US Navy base in dictatorial Bahrain

This video says about itself:


Bahrain TV and Police caught ‘Red Handed’

Not for the atypical “Bread and Circus” crowd – Now not seen in a Sports Bar near you! Watch how the Bahrainian Reporter shuts off her mic as a screaming woman is attacked outside a hospital off camera by police, as one thug walks behind the reporter toward the woman, with the reporter pretending to lose audio to the studio.

By Robert Naiman in the USA:

“Convenient” Base Is Unexamined Excuse for U.S. Silence on Bahrain Crackdown

Posted: 10/13/11 08:27 PM ET

Pressure is building on the Obama administration to delay a proposed arms sale to Bahrain, which brutally suppressed its pro-democracy movement and continues to squash dissent, the Washington Post reports. The Pentagon wants to sell $53 million worth of armored Humvees and anti-tank missiles to Bahrain, a plan slammed by human rights groups, who want the U.S. to end its silence on the crackdown in Bahrain.

This week, five Senators — Sens. Casey, Durbin, Cardin, Menendez, and Wyden — weighed in against the arms sale in a letter to Secretary of State Clinton:

“Completing an arms sale to Bahrain under the current circumstances would weaken U.S. credibility at a critical time of democratic transition in the Middle East,” the senators wrote. “We urge you to send a strong signal that the United States does not condone the repression of peaceful demonstrators by delaying the possible arms sale until the Bahraini government releases its political prisoners, addresses the independent commission’s recommendations, and enters into meaningful dialogue with Bahraini civil society and opposition groups.”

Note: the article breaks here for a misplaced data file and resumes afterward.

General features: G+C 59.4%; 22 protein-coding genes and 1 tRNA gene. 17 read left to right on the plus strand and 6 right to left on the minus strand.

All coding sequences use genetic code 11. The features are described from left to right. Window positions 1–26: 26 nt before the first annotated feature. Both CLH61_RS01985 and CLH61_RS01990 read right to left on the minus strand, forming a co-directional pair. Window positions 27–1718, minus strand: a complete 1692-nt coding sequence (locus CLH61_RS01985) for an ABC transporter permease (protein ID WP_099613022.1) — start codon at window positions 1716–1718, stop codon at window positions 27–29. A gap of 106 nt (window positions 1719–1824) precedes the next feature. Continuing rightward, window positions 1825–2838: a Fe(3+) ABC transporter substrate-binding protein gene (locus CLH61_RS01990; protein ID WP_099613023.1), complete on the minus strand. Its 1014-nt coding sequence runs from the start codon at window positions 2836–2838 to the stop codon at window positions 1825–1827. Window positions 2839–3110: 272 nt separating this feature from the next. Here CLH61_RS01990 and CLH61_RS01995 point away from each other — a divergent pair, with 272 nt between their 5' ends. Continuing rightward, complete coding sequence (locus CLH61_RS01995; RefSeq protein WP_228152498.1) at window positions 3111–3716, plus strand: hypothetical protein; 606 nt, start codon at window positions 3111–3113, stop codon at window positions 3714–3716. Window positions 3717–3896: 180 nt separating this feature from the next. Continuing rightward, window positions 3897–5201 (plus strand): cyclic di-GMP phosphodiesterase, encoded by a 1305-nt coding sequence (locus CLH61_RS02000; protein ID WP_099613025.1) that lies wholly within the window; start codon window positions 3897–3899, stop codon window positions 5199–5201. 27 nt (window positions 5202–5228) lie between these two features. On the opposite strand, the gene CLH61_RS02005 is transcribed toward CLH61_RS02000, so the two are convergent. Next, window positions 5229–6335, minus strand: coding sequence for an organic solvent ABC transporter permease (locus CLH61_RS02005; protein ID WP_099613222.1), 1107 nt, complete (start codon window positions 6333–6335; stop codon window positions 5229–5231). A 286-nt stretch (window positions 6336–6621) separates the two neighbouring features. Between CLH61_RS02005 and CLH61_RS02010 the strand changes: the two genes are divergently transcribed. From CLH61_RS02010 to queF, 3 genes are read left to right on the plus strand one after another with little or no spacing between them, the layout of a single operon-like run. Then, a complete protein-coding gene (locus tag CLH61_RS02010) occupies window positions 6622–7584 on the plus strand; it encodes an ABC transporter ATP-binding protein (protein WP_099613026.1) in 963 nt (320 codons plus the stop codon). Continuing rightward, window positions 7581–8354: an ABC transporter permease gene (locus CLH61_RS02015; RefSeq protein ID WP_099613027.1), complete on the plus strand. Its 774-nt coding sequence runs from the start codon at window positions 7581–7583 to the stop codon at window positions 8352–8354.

In noting that the U.S. has been quiet on the crackdown in Bahrain, press reports usually mention the fact that the U.S. has a naval base there. In one sense, this is obviously a good thing: it’s a key piece of information, clearly, about possible U.S. motivations for silence. If this fact weren’t reported at all, one would have cause for legitimate complaint. But the way this fact is often cited gives the impression that it’s a foregone conclusion that the Administration can’t speak up about human rights in Bahrain because of the naval base.

Doesn’t this assumption deserve some interrogation? If we say boo, do we lose the base automatically? And even if we did lose the base, would that be so awful? And if losing the base were a big concern, might not it be short-sighted in the long run to tie ourselves so closely to the regime? If the Shia majority victimized by the regime perceive that the base is the reason for our silence, doesn’t this make it more likely that when democracy comes to Bahrain, a democratically-elected government will kick out the base? If the base were really so crucial, wouldn’t we consider that? Is the presence of the base a “get out of jail free card” for justifying current policy?

Shouldn’t these questions be considered before automatically assuming that “U.S. interests” demand our silence on the crackdown?

Meanwhile, the conspiracy theories about the not really believable “Iranian government-Mexican drug dealers Saudi ambassador murder plot” get nuttier and nuttier.

The New York Times reports:

Saudi Claims Alleged Iranian Plotter Also Orchestrated Bahrain Unrest

Washington and Iran: the reckless policy of provocation: here.

British Royal Navy officer hanged himself ‘by accident’ in Bahrain, inquest finds: here.

7 thoughts on “US Navy base in dictatorial Bahrain

  1. U.S. lawmaker urges delay in arms sales to Bahrain